Liberia held a referendum to vote on some proposed changes to the country’s constitution on December 8, 2020. Among the proposals was the issue of dual citizenship, change in the date of elections, and reduction in tenure of the President, Speaker, and Pro-Tempore of the House of Representatives and the Liberian Senate.
The referendum resulted from a nationwide constitutional review process carried out by the Constitutional Review Committee (CRC) of Liberia and headed by former Chief Justice of the Liberian Supreme Court, Cllr. Gloria Musa Scott.
The committee was established with the sole intent of reviewing the country’s 1986 constitution and making the necessary amendments where needed. However, according to the result of the referendum released by the National Elections Commission of Liberia (NEC), no proposition met the constitutional requirement of obtaining the requisite votes to be passed. Thus, all eight propositions, including the call for the acceptance of dual citizenship, were rejected during the referendum process.
Despite the overwhelming rejection of the referendum and, by implication, the dual citizenship, Liberians have witnessed the execution of the dual citizenship law, which has angered some citizens.
So how did a proposal rejected by the people of Liberia in a referendum find its way back into the law books of Liberia? DUBAWA explores how it happened, whether or not it was legal and what the lawmakers and other interest groups are saying about it.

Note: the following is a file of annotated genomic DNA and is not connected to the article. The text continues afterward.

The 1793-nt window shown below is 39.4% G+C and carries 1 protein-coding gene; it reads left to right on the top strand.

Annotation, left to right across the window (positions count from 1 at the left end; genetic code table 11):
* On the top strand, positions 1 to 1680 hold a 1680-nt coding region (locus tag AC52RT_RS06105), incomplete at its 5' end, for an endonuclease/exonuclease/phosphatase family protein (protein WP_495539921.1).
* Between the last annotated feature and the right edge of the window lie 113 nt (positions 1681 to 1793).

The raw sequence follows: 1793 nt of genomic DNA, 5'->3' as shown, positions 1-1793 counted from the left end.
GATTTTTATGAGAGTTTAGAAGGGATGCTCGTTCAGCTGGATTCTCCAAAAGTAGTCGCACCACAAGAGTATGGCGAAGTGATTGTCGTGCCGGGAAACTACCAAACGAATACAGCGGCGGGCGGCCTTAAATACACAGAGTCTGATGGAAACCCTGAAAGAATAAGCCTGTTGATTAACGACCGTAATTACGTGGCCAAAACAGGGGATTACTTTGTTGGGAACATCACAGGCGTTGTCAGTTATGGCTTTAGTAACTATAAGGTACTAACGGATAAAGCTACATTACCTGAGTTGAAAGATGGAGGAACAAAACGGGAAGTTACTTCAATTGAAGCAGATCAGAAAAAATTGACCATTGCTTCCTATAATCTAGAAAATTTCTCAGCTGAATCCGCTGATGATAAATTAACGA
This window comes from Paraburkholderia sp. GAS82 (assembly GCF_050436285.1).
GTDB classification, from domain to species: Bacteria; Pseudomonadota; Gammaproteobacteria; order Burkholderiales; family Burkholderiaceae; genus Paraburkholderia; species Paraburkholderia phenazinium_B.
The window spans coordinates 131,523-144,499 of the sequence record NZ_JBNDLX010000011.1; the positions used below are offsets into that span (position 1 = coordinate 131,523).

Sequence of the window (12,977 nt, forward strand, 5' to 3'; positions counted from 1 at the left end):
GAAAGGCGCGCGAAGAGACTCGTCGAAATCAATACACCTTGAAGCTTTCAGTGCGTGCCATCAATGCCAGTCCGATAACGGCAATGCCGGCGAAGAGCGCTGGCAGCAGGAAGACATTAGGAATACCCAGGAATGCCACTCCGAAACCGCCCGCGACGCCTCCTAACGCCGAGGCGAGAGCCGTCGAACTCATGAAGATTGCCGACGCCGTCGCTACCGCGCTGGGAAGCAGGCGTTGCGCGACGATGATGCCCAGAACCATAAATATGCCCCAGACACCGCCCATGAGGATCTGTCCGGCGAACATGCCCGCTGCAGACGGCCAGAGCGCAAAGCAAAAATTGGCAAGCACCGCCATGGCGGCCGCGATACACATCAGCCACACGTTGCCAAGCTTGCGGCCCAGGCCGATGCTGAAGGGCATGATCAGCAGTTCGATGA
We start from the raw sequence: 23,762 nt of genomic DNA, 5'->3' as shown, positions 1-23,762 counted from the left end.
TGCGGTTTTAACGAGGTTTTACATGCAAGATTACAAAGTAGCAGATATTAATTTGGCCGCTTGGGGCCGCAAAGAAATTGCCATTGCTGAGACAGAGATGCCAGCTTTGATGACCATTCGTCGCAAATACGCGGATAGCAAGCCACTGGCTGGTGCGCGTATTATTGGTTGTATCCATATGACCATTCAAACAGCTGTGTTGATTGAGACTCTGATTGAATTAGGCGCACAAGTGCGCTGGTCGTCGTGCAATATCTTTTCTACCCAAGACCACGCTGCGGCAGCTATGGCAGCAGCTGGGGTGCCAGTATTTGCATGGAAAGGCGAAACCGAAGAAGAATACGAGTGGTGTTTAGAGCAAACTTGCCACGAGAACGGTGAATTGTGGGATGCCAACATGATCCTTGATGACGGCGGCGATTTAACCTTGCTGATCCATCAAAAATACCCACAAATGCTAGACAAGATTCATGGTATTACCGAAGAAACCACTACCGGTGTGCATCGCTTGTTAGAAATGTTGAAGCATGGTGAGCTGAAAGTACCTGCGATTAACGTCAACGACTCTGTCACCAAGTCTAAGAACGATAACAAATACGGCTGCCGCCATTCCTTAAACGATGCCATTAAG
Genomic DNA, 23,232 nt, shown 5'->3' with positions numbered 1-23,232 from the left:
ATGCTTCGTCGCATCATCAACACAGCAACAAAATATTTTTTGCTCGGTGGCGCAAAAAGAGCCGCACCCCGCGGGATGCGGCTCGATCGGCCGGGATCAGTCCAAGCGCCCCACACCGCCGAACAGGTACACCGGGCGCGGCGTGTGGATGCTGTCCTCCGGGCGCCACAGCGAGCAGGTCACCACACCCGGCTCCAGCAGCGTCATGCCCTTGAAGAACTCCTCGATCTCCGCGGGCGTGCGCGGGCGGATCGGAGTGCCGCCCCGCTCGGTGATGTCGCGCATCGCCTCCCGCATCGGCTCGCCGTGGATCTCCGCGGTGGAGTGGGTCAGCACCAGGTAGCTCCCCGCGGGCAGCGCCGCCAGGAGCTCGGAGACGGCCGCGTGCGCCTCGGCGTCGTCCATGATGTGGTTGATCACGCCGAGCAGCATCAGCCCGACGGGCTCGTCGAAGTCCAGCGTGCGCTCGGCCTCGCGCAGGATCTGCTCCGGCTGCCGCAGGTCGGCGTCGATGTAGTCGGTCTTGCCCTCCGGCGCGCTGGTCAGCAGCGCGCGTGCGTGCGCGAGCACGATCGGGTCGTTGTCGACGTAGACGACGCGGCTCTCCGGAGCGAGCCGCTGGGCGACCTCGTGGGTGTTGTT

The Amendment after Referendum
The constitution of Liberia in chapter 12, Article 91 of 1986, featuring amendments, stipulates how any article within the Liberian body can be amended.
“This Constitution may be amended whenever a proposal by either (1) two-thirds of the membership of both Houses of the Legislature or (2) a petition submitted to the Legislature, by not fewer than 10,000 citizens which receives the concurrence of two-thirds of the membership of both Houses of the Legislature, is ratified by two-thirds of the registered voters, voting in a referendum conducted by the Elections Commission not sooner than one year after the action of the Legislature,” it states.
On July 19, 2022, both houses of the Legislature, the House of Representatives and the Liberian Senate agreed to amend Chapter 20 of the Aliens Nationality Law of Liberia, as seen in this news report.